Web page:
And in many ways, One Health is all about preparedness: about having the knowledge to deal with potential outbreaks and epidemics before they become serious. The alternative could be a repeat of what we have seen with the current Ebola epidemic in West Africa – where the international community responded too late to contain the infection, and the development of potentially useful diagnostic kits, therapeutic agents and vaccines had stalled due to lack of interest and funding.
The IAMP Executive Committee has identified One Health as an area where its member academies can make a useful contribution. The leading medical and animal health and environmental science researchers, for example, are already likely elected members of their respective academies in their home countries and can act as proponents of this new holistic view of health.
For this reason, IAMP Coordinator Peter McGrath attended the congress in Amsterdam to engage with key people within the One Health movement (including those who have just launched the One Health Platform (www.onehealthplatform.com) to discuss issues such as capacity building, networking, and global coordination.
IAMP’s track record in the area includes its statement, a ‘Call for Action to Strengthen Health Research Capacity in Low and Middle Income Countries’ (May 2013), and the ‘Joint IAP/IAMP Statement on Antimicrobial Resistance: A Call for Action’ (November 2013). In addition, IAMP co-organized the IAMP/Federation of European Academies of Medicine (FEAM) Workshop on ‘Integrated Education in One Health’, hosted by the Hungarian Academy of Sciences in Budapest on 5 June 2013, and endorsed the ‘Bucharest Declaration on the One Health Concept’ that emerged from the FEAM Spring Conference hosted by the Romanian Academy of Medical Sciences on 12-13 May 2014. ‘IAP for Health’ has also signed up as a supporting organization of the One Health Initiative.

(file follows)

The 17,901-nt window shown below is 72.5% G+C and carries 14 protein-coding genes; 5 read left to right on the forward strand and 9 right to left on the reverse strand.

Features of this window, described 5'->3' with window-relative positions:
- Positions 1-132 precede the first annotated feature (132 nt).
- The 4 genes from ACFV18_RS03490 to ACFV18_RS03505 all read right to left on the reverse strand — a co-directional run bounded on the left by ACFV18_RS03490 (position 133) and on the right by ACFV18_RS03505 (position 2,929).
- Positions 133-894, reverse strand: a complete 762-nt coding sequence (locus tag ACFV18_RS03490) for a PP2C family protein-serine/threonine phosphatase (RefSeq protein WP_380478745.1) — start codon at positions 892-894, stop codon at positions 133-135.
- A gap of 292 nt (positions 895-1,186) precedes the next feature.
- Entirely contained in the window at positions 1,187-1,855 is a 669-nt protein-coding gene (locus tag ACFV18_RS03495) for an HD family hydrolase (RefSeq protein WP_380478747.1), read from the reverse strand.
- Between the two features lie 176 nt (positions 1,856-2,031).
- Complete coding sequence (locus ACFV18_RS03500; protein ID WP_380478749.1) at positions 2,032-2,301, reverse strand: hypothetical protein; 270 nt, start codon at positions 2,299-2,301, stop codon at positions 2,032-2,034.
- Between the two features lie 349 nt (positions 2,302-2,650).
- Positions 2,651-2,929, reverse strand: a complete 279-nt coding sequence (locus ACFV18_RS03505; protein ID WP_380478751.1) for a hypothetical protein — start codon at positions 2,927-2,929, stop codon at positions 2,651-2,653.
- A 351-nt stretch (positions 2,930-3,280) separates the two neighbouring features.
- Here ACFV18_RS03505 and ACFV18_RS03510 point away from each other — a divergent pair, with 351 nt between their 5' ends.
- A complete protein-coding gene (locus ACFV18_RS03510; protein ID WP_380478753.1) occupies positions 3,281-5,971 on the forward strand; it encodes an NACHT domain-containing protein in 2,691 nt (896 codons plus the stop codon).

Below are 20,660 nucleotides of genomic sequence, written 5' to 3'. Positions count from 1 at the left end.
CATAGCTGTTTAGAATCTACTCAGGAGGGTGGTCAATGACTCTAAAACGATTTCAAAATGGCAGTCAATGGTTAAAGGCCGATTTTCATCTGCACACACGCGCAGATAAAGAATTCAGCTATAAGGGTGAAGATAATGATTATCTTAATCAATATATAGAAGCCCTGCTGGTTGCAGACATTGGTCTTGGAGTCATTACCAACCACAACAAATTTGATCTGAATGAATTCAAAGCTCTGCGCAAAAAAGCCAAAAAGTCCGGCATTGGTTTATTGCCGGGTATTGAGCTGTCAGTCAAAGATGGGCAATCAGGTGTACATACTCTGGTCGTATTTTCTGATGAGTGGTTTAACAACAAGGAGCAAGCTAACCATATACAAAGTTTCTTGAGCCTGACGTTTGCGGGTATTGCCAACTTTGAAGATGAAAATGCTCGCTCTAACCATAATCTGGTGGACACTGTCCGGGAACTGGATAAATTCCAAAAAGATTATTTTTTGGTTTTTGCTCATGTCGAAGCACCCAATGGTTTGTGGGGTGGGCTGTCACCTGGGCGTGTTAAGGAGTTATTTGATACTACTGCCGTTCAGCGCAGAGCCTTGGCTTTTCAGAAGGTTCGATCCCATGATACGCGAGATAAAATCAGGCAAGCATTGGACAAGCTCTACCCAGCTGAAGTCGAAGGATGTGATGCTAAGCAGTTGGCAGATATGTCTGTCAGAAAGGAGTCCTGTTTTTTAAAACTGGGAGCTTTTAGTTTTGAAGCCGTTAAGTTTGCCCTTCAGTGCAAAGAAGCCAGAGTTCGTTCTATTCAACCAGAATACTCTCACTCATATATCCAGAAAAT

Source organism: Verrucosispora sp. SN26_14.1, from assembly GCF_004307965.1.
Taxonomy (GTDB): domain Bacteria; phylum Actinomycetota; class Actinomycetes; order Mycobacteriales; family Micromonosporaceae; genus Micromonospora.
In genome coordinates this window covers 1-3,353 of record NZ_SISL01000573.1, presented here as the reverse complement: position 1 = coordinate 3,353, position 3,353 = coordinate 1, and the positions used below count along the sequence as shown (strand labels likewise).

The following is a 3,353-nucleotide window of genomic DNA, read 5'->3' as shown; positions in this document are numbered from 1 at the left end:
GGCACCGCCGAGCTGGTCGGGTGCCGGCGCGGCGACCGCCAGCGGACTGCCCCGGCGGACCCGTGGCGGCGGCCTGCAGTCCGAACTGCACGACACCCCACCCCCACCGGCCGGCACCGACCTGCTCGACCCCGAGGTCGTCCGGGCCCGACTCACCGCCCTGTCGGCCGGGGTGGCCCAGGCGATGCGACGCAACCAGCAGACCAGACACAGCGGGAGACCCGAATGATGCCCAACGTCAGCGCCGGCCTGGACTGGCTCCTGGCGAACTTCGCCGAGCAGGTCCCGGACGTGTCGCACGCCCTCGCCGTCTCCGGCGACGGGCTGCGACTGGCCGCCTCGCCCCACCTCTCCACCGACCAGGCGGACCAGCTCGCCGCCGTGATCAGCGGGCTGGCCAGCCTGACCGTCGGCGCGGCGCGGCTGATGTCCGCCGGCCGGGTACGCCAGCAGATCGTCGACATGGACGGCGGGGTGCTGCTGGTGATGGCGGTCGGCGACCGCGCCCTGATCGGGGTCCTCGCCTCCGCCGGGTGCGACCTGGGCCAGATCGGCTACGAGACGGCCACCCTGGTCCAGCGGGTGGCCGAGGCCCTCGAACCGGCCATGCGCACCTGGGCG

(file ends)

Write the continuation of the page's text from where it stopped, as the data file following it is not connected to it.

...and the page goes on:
Among other goals, one aim is to work with the organizers of the 4th International One Health Congress – which will be held together with the 6th biennial Congress of the International Association for Ecology and Health – in Melbourne, Australia, on 4-7 December 2016 (www.oheh2016.org).
For further information, see: One Health Programme
Some One Health sites and networks of interest:
- One Health Platform www.onehealthplatform.com
- One Health Commission www.onehealthcommission.org
- ADVANZ – advocacy for neglected zoonotic diseases in Africa www.advanz.org
- GREASE – management of emerging risks in Southeast Asia www.grease-network.org
- One Health Network – South Asia www.hubnet.asia/sites/onehealthnetwork
- European Centre for Disease Prevention and Control ecdc.europa.eu